Wednesday, 30 April 2014

A-Z Blogging Challenge - Zuider Zee

The Zuider Zee was originally a bay of the North Sea in the northwest of the Netherlands. It extended about 60 miles inland. Storms in the North Sea frequently pushed water into the bay, causing flooding of the areas around it, and loss of life. One the biggest of these occurred in the 15th century when 72 villages were flooded and over 10,000 people died.

Many fishing villages grew up around the bay, and later towns like Amsterdam and Hoorn, which traded with ports in the Baltic Sea, and also with England and Germany.

After another disastrous flood in 1916, it was decided to build an enclosing dam, the Afsluitdijk, which closed the bay off from the North Sea. The resulting inland lake, now called the Ijsselmeer, contains fresh water, and about 580 square miles of land was reclaimed, known as the ‘polders’.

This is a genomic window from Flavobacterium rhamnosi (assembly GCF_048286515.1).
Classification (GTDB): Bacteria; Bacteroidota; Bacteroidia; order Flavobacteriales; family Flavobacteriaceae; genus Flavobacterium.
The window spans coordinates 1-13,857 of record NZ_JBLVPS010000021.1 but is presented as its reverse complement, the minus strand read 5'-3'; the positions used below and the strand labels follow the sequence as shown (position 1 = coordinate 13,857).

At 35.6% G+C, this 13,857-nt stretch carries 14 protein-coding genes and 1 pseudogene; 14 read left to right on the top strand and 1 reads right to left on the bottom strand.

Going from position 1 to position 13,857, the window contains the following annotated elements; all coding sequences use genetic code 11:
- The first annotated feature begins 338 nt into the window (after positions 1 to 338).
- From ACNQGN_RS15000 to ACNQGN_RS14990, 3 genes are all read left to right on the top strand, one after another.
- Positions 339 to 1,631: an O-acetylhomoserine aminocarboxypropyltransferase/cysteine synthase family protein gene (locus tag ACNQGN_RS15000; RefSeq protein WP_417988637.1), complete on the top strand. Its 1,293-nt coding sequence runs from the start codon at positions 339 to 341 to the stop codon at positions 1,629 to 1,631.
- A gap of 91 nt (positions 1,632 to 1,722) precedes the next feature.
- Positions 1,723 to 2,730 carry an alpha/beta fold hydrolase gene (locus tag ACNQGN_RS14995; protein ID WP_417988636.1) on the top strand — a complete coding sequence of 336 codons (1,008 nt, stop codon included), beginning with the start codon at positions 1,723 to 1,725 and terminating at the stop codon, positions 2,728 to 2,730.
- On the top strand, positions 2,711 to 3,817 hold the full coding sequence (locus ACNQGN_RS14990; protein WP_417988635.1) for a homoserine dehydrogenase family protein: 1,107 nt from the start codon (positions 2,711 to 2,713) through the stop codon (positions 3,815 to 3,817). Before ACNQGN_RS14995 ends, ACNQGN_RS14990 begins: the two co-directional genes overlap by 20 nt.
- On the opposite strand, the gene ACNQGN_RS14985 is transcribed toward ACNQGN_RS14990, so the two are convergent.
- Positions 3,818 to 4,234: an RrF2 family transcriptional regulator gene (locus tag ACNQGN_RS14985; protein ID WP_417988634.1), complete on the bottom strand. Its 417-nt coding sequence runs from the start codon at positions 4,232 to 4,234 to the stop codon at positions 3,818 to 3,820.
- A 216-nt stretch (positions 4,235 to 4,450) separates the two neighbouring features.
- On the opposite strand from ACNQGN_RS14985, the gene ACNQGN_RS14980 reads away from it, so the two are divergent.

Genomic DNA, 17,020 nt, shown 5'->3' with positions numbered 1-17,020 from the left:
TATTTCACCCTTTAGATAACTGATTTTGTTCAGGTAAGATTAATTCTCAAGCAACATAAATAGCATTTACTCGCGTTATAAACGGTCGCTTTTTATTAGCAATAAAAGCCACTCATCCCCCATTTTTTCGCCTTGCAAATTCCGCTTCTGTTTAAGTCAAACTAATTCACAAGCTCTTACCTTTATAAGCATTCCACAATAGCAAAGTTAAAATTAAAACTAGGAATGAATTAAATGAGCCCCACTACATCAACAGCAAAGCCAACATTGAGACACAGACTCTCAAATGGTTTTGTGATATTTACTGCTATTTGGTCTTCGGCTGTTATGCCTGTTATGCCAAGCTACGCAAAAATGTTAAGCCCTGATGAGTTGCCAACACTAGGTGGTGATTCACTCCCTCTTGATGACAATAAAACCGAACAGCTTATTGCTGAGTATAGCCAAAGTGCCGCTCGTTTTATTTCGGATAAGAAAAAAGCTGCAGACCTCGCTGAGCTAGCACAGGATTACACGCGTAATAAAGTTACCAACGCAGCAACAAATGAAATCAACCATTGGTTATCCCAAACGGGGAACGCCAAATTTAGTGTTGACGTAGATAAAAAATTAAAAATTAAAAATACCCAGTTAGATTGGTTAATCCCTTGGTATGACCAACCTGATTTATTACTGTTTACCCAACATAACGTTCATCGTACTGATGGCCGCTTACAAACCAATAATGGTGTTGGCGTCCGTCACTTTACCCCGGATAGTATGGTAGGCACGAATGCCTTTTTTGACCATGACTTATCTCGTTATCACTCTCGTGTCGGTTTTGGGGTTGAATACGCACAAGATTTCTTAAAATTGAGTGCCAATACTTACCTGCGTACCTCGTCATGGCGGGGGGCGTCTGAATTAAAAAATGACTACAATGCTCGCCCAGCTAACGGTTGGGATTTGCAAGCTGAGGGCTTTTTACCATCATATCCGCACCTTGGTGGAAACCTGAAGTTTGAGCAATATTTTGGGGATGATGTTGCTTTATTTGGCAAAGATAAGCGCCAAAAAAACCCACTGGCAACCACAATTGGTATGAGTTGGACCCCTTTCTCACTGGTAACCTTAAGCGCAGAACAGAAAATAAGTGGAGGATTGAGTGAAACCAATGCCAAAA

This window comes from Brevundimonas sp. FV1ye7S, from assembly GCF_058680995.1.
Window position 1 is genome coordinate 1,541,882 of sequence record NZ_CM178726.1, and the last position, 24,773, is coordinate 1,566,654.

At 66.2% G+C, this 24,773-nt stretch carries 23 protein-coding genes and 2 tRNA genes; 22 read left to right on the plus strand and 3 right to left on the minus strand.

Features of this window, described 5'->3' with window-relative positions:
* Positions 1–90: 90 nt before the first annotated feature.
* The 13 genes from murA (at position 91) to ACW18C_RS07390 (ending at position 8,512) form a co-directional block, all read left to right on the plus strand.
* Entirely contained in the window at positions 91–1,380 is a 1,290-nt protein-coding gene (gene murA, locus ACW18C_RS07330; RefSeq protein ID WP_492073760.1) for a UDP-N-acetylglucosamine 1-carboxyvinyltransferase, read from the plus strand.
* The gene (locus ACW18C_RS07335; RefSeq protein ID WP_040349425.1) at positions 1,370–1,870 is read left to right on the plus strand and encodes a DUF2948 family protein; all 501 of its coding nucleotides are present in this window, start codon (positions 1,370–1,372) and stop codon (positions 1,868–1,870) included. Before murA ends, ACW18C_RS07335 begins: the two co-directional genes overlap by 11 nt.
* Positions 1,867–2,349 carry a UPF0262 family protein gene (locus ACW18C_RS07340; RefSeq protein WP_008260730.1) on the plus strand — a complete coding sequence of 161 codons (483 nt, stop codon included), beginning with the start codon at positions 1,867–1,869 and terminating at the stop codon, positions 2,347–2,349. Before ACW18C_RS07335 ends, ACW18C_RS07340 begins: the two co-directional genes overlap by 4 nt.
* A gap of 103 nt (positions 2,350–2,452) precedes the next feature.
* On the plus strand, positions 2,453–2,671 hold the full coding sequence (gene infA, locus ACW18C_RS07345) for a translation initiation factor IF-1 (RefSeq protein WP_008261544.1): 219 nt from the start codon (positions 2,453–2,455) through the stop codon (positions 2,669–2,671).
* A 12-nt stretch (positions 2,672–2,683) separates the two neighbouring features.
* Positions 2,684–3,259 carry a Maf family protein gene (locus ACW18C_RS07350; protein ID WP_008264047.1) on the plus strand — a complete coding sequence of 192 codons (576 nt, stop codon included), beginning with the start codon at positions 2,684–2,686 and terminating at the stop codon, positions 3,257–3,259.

The Afsluitdijk was constructed between 1927 and 1933. It is about 20 miles long, and has locks and sluice gates at each end. As you drive along it, you have the salt water Wadden Sea (an inlet of the North Sea) on one side of you, and the fresh water Ijssel lake on the other.

And this brings me to the end of the 2014 April A-Z Blogging Challenge. I hope you have enjoyed me on my journey around Europe. Many thanks to all who have visited my blog and left comments for me – and apologies to all those whose blogs I didn’t manage to get to.

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